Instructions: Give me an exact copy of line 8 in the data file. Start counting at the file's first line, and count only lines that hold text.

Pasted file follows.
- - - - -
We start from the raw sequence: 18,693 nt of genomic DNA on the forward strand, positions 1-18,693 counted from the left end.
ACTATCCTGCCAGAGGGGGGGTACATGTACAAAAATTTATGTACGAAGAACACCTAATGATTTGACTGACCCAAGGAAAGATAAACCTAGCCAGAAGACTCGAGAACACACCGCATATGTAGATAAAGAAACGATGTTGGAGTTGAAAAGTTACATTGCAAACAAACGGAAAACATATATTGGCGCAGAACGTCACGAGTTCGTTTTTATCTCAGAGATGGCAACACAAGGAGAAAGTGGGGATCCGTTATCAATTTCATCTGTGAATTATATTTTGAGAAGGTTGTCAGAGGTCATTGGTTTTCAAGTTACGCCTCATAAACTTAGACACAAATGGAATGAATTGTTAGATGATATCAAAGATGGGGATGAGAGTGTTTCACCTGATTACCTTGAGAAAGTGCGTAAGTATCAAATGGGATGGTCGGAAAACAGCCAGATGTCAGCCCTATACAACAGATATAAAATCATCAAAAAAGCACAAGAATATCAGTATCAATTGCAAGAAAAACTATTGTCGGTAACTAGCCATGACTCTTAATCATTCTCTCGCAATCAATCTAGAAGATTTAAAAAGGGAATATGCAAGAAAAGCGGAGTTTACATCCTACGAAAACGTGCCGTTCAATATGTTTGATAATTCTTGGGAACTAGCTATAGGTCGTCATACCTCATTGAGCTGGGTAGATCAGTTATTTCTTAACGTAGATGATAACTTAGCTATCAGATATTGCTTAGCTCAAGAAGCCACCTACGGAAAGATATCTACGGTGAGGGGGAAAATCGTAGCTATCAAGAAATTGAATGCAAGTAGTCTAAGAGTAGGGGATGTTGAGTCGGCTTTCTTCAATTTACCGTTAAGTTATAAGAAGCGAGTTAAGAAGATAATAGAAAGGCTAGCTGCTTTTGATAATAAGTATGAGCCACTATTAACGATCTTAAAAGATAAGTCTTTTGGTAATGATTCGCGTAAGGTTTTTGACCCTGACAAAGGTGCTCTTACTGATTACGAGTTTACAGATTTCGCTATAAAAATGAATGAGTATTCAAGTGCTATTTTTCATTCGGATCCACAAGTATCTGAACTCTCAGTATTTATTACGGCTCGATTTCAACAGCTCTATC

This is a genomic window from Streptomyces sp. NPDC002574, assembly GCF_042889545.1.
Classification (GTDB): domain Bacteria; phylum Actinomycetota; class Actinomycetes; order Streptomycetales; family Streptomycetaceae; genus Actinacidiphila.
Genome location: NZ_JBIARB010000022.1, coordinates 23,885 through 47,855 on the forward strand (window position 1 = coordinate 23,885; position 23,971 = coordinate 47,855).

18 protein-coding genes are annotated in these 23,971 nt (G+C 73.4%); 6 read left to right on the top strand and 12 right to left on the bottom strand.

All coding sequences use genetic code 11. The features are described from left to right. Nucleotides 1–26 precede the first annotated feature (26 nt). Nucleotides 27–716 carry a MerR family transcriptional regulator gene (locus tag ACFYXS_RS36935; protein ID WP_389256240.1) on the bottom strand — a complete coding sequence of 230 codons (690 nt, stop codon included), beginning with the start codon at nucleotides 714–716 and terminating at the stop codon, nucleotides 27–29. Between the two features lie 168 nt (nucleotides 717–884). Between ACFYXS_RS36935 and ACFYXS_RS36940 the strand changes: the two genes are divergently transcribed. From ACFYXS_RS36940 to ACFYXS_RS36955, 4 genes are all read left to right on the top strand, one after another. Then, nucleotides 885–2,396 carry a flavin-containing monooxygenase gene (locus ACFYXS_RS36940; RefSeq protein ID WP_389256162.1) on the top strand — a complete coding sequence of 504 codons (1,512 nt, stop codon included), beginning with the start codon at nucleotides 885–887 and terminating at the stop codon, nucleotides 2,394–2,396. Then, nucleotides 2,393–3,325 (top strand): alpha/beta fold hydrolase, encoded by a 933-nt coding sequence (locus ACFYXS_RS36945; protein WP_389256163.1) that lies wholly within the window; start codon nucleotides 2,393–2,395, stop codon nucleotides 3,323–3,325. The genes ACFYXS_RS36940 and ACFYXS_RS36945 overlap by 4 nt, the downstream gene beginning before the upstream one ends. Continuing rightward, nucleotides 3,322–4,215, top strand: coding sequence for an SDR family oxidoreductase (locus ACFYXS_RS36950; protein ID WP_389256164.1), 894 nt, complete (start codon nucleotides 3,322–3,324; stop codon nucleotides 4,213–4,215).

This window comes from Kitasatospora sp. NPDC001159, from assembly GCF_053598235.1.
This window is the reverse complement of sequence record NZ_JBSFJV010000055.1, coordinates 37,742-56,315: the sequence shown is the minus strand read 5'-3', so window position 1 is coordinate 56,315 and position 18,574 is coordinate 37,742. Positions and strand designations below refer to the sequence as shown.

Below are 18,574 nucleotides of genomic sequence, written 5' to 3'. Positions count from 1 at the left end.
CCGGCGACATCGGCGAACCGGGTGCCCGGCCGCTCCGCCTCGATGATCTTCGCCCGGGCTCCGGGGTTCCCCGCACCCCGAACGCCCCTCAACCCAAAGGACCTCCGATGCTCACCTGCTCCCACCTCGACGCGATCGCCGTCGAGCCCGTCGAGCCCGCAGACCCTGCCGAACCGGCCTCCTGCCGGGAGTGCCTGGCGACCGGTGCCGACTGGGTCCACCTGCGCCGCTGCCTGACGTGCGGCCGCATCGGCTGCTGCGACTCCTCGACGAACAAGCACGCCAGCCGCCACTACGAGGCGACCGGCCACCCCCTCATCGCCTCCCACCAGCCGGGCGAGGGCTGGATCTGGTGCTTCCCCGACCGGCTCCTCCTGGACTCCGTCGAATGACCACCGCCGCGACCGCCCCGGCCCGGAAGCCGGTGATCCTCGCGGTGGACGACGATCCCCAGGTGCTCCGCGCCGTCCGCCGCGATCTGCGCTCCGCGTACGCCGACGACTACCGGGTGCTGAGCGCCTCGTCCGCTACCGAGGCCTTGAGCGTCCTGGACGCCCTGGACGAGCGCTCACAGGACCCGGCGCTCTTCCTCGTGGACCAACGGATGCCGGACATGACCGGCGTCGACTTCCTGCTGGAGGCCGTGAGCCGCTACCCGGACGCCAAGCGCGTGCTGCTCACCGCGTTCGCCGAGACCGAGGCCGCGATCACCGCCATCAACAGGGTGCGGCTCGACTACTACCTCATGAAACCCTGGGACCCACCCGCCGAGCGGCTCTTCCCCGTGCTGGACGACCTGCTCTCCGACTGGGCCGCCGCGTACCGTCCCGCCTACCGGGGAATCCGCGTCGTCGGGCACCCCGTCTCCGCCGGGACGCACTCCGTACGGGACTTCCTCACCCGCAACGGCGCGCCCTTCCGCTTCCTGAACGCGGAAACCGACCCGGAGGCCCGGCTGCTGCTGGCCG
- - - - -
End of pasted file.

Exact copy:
This window comes from Kitasatospora sp. NPDC001159, from assembly GCF_053598235.1.